While the rest of the media (including yours truly, on occasion) has been examining the current NBN rollout in obsessive micro-detail, Ross has been deeply investigating whether the Coalition’s alternative fibre to the node model actually reflects good policy — and how it stacks up against the current Labor fibre to the premise model.
And what he has found is simply remarkable.
Of course, Ross has published a number of articles on the subject, but his masterwork was this piece last week, entitled The vast differences between the NBN and the Coalition’s alternative. I won’t go into all of the detail in his report (that would be impossible, given its length), but let it suffice to say that I have never, in a decade of technology journalism, read such a lengthy and detailed examination of one particular issue.
The key thing to understand here is that Ross’ NBN opus is not only long (it’s 11,000 words; a length unprecedented in Australian technology journalism); it’s impeccably well-researched.
In the ongoing National Broadband Network debate, which has been raging in Australia since at least 2005, when then-Telstra chief executive Sol Trujillo first proposed the idea, it has become common for the various players to quote from research reports, economic analyses or international deployment examples to make their case for one side or another. Ross does this too. But where another journalist might quote from one or two such reports or examples, perhaps half a dozen in the best case, Ross quotes from and links to hundreds.
Where another journalist might examine the impact various broadband technologies might have on a specific field, such as overall productivity, e-health or entertainment, Ross considers them all; exhaustively; in the same article. Where other journalists have contracted points down for brevity, Ross has expanded them into a level of detail which considers all views simultaneously.
And the conclusion Ross comes to after examining this monumental amount of data is staggering. These first few paragraphs are perhaps the best way the article can be summarised:
“The Coalition’s NBN alternative is different by almost every measure. It uses different technologies to connect the bulk of the country; it has different uses and applications; it affects Australia’s health service differently; it provides different levels of support in emergencies and natural disasters; it requires a different amount of power to operate; the cost of maintenance is different; the overall cost, the return on investment and the re-sale value are different; the management, ownership, governance, competition and monopoly factors will be different; it has a different life-span and upgradability issues; the effect on businesses (of all sizes) and GDP is different; the effects on television are different; the effect on Senior Citizens is different; the viability and potential for cost blowouts is different; the costs of buying broadband will be different; the reliability is different; the effect on property prices will be different; the timescale is different; the legacy is different. Ultimately, it has completely different aims.”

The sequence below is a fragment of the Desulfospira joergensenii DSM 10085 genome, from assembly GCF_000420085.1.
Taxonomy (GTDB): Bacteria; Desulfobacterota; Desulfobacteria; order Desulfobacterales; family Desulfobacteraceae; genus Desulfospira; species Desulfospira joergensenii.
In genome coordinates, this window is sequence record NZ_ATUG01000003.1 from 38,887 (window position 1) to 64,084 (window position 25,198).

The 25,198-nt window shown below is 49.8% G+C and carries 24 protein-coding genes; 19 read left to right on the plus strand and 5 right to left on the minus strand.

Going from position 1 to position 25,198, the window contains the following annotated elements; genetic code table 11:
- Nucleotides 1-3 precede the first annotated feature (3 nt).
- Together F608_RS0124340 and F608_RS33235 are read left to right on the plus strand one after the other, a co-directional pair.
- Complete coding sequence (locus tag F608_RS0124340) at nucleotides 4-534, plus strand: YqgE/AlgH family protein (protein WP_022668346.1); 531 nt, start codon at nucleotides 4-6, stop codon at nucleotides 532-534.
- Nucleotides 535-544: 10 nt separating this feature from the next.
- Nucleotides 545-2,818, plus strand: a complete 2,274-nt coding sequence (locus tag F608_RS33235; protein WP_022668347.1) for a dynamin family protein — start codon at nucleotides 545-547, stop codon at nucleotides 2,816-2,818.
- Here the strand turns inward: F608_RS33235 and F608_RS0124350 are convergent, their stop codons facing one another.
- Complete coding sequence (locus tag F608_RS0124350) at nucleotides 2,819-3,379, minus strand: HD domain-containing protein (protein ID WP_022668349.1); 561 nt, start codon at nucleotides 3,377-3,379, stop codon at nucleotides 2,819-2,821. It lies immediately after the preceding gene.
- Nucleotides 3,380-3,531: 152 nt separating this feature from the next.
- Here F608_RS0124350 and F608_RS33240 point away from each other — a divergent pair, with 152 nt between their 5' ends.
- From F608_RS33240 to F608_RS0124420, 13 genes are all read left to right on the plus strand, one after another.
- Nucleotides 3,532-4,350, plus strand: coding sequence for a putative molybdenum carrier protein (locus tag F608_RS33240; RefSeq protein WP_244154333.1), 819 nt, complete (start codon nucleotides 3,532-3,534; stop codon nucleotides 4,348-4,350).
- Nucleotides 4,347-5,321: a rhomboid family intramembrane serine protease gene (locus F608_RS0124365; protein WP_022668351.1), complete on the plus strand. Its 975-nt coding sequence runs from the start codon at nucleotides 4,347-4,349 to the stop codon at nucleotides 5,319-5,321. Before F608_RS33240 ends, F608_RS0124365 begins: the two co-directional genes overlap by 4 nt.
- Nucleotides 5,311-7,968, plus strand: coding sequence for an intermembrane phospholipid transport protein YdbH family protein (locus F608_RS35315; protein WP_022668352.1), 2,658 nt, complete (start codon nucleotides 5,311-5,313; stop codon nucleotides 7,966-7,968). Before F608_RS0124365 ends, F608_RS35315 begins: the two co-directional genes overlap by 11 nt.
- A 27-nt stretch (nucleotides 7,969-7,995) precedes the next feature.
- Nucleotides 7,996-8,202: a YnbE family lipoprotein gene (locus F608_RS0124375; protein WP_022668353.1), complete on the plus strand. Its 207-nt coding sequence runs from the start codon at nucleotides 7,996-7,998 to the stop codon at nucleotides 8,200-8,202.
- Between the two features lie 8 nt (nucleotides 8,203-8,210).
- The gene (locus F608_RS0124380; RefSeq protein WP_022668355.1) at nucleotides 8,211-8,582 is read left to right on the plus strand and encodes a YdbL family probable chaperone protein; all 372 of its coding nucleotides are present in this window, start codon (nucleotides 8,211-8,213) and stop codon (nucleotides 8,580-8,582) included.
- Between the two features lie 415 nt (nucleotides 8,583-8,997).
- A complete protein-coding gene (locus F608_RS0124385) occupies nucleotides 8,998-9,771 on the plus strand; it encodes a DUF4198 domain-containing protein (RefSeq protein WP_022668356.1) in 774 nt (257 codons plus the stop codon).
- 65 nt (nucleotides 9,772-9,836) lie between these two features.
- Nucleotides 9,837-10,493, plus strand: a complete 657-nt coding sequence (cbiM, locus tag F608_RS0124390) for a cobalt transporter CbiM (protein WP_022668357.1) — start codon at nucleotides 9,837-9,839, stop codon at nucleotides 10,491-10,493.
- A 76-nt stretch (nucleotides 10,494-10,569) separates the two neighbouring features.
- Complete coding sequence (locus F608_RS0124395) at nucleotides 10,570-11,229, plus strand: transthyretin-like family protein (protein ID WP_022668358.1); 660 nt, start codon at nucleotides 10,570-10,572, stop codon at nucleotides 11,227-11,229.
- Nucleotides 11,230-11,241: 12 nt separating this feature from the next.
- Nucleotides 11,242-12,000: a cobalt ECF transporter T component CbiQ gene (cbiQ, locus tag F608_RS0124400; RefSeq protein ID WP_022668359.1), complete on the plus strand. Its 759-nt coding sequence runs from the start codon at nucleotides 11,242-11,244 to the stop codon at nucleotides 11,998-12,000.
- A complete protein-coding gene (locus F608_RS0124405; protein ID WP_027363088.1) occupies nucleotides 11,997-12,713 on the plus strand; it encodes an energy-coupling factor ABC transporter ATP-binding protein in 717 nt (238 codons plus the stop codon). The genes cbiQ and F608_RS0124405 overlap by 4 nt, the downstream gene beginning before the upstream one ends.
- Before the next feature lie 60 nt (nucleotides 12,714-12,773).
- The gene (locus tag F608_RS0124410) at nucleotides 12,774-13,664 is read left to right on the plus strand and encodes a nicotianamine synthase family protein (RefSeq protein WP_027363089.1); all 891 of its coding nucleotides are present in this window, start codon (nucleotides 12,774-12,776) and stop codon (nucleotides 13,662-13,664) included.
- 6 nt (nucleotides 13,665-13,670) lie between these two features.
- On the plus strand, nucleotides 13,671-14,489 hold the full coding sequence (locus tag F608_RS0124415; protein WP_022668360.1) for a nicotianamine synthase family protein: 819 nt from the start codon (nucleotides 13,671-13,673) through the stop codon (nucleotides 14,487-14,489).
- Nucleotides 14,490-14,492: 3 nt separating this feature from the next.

“In just about every case the Coalition’s alternative compares unfavourably to the current plans – and usually in dramatic fashion. That’s based upon the facts and the information currently available in the public domain.”
For most of the past decade, Australia has debated the benefits of fibre to the node-style broadband (where parts of Telstra’s copper network are re-used), as compared to the NBN’s current fibre to the premise style of rollout, where it will be entirely replaced with fibre. And, doubtless, that very issue will be debated right up to the September 14 Federal Election, which will decide the NBN’s fate.
Ross’s article represents nothing less than a gargantuan attempt to finish that debate once and for all, and forestall the next six months of it. Ross’s article is a final, knockout blow for the Coalition’s FTTN approach; a mammoth statement that cannot easily be refuted or ignored, if it can be at all. It’s like an octopus with a thousand tentacles; any attempt by any party to address part of it will only be met by a hundred other segments.
And here’s the rub: This stuff actually matters.
It really does matter whether the NBN continues under its current model, or is drastically altered under the Coalition’s very different vision. We’re not talking about building a house here, or even a suburb of houses. With the NBN, we’re talking about the biggest infrastructure project in Australia’s history; an initiative which will touch every Australian and shape the entire next 50-100 years of business, government and personal technology use.
If you want to radically reshape a project of that nature, you had better have a good reason. What Ross’s ridiculously detailed article shows us conclusively is that the Coalition does not. The NBN project represents good policy; and the Coalition’s vision is currently inferior.
Of course, such a collossal undertaking already has its detractors. Communications Day publisher Grahame Lynch was so incensed by Ross’s sheer audacity that he published his own massive article attempting to rebut Ross’s opus almost line by line, at the same time attempting to undercut his position at the ABC by accusing him him of unacceptable editorial standards. Classy.
It was a good try, but as I read through Lynch’s piece, I couldn’t help but feel that it came across as a little silly, really. Many of Lynch’s points don’t directly rebut Ross’s points but sidle around them glancing edgeways, and it feels like Lynch often, unfortunately, avoids the main point which Ross hammers home so hard, on so many levels; that what the Coalition is proposing is inferior to the plan we already have. This isn’t a rebuttal so much as it is a lengthy whinge.